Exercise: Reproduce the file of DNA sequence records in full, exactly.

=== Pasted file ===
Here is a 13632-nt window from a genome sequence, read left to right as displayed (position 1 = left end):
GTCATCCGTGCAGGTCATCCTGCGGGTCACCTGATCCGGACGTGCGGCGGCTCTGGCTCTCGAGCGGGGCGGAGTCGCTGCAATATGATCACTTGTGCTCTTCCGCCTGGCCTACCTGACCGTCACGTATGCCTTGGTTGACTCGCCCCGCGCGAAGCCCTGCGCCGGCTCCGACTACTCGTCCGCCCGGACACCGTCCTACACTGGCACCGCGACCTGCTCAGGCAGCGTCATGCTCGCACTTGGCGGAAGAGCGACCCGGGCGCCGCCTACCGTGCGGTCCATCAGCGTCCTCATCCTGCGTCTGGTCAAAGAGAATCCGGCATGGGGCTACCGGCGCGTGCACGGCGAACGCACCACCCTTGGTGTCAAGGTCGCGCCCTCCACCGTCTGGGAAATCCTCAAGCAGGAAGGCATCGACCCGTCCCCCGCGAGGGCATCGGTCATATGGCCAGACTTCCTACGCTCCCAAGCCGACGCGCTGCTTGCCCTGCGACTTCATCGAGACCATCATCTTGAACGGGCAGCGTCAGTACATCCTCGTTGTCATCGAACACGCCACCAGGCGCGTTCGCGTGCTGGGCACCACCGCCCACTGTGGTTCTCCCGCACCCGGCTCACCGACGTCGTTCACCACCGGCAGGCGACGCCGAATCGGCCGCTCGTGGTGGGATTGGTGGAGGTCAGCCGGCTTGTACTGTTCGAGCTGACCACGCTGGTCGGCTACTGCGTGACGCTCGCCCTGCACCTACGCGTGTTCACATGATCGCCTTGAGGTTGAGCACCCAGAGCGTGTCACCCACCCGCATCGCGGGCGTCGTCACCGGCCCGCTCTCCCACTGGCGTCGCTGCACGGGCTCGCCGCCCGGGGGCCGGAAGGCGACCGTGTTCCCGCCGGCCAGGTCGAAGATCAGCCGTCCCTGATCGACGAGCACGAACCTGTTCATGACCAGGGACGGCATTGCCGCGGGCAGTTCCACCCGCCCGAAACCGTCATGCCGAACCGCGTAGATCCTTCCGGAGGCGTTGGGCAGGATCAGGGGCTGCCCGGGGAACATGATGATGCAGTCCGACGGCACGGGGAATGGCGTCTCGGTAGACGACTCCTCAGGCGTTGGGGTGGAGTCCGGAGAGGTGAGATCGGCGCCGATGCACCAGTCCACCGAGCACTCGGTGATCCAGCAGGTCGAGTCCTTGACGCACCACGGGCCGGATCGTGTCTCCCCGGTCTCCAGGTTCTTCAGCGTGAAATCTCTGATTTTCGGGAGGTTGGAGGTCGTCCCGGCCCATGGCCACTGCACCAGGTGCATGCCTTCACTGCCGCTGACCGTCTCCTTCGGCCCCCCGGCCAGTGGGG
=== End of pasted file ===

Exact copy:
Here is a 13632-nt window from a genome sequence, read left to right as displayed (position 1 = left end):
GTCATCCGTGCAGGTCATCCTGCGGGTCACCTGATCCGGACGTGCGGCGGCTCTGGCTCTCGAGCGGGGCGGAGTCGCTGCAATATGATCACTTGTGCTCTTCCGCCTGGCCTACCTGACCGTCACGTATGCCTTGGTTGACTCGCCCCGCGCGAAGCCCTGCGCCGGCTCCGACTACTCGTCCGCCCGGACACCGTCCTACACTGGCACCGCGACCTGCTCAGGCAGCGTCATGCTCGCACTTGGCGGAAGAGCGACCCGGGCGCCGCCTACCGTGCGGTCCATCAGCGTCCTCATCCTGCGTCTGGTCAAAGAGAATCCGGCATGGGGCTACCGGCGCGTGCACGGCGAACGCACCACCCTTGGTGTCAAGGTCGCGCCCTCCACCGTCTGGGAAATCCTCAAGCAGGAAGGCATCGACCCGTCCCCCGCGAGGGCATCGGTCATATGGCCAGACTTCCTACGCTCCCAAGCCGACGCGCTGCTTGCCCTGCGACTTCATCGAGACCATCATCTTGAACGGGCAGCGTCAGTACATCCTCGTTGTCATCGAACACGCCACCAGGCGCGTTCGCGTGCTGGGCACCACCGCCCACTGTGGTTCTCCCGCACCCGGCTCACCGACGTCGTTCACCACCGGCAGGCGACGCCGAATCGGCCGCTCGTGGTGGGATTGGTGGAGGTCAGCCGGCTTGTACTGTTCGAGCTGACCACGCTGGTCGGCTACTGCGTGACGCTCGCCCTGCACCTACGCGTGTTCACATGATCGCCTTGAGGTTGAGCACCCAGAGCGTGTCACCCACCCGCATCGCGGGCGTCGTCACCGGCCCGCTCTCCCACTGGCGTCGCTGCACGGGCTCGCCGCCCGGGGGCCGGAAGGCGACCGTGTTCCCGCCGGCCAGGTCGAAGATCAGCCGTCCCTGATCGACGAGCACGAACCTGTTCATGACCAGGGACGGCATTGCCGCGGGCAGTTCCACCCGCCCGAAACCGTCATGCCGAACCGCGTAGATCCTTCCGGAGGCGTTGGGCAGGATCAGGGGCTGCCCGGGGAACATGATGATGCAGTCCGACGGCACGGGGAATGGCGTCTCGGTAGACGACTCCTCAGGCGTTGGGGTGGAGTCCGGAGAGGTGAGATCGGCGCCGATGCACCAGTCCACCGAGCACTCGGTGATCCAGCAGGTCGAGTCCTTGACGCACCACGGGCCGGATCGTGTCTCCCCGGTCTCCAGGTTCTTCAGCGTGAAATCTCTGATTTTCGGGAGGTTGGAGGTCGTCCCGGCCCATGGCCACTGCACCAGGTGCATGCCTTCACTGCCGCTGACCGTCTCCTTCGGCCCCCCGGCCAGTGGGG